Nine Men Morris [in English]
This game is very old, nobody knows how old. Some carvings from ancient Egypt show Nine Men Morris boards.
The family of "3 in a row" games is big, our game is just one of them (penultimate in the illustration).
The game of Nine Mens Morris or Mill is played on a board consisting of three concentric squares connected by lines from the middle of each of the inner square’s sides to the middle of the corresponding outer square’s side. Also, 9 black pieces and 9 white pieces usually in the form of round counters.
Mill — line of three pieces of the same color in a row.
To begin with the board is empty. Pieces are played on the corner points and on the points where lines intersect so there are 24 playable points. To begin with, players take turns to play a piece of their own colour on any unoccupied point until all eighteen pieces have been played. After that, play continues alternately but each turn consists of a player moving one piece along a line to an adjacent point.
During both of these phases, whenever a player achieves a mill, that player immediately removes from the board one piece belonging to the opponent that does not form part of a mill. If all the opponents pieces form mills then an exception is made and the player is allowed to remove any piece. It is only upon the formation of a mill that a piece is captured but a player will often break a mill by moving a piece out of it and then, in a subsequent turn, play the piece back again, thus forming a new mill and capturing another piece.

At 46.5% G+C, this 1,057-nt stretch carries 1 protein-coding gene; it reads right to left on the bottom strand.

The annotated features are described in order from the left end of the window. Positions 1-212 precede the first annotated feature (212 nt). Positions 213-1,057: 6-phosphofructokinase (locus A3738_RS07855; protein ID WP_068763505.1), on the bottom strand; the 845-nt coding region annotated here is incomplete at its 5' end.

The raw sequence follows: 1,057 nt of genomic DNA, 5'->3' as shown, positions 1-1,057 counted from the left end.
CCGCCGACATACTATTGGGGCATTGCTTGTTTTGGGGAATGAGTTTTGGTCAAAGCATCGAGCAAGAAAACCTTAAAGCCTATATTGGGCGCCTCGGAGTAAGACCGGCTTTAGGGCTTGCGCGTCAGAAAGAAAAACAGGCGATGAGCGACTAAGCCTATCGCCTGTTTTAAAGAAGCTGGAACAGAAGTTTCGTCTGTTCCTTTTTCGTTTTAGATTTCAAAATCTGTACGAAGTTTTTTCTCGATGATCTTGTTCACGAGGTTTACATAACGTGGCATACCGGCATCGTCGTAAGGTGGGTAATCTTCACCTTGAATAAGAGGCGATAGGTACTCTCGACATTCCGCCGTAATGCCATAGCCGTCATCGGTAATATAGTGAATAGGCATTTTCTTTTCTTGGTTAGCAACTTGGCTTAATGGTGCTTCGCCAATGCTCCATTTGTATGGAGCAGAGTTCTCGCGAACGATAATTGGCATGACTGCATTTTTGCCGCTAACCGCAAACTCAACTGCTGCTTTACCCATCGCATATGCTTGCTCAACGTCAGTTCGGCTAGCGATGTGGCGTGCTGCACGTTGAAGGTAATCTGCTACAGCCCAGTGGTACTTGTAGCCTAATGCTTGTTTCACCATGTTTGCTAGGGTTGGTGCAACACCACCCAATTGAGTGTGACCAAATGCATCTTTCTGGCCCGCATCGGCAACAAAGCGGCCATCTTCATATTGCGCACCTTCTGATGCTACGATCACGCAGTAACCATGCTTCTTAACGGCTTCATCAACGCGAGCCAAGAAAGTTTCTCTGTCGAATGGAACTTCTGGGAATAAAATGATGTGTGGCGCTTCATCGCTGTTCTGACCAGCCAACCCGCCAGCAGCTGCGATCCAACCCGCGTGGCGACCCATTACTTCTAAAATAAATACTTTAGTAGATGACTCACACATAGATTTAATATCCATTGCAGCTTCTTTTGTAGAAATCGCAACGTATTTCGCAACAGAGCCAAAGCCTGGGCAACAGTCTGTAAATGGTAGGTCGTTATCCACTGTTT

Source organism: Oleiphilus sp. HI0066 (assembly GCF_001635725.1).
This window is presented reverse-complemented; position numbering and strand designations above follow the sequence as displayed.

Captured pieces are never replayed onto the board and remain captured for the remainder of the game. The game is ﬁnished when a player loses either by being reduced to two pieces or by being unable to move.
The objective is to reduce the number of opponent’s pieces to less than three or to render the opponent unable to play.
Sometimes a “wild” rule is played for when a player is reduced to only three pieces. In this case, any player with only three pieces remaining is allowed to move from any point to any other point on the board regardless of lines or whether the destination point is adjacent.
Alternative board layouts have been used over the centuries. One common pattern adds four extra diagonal lines to the board we considered here, see last board of the ﬁgure above. Pieces can be moved and mills made along these extra lines in the usual way.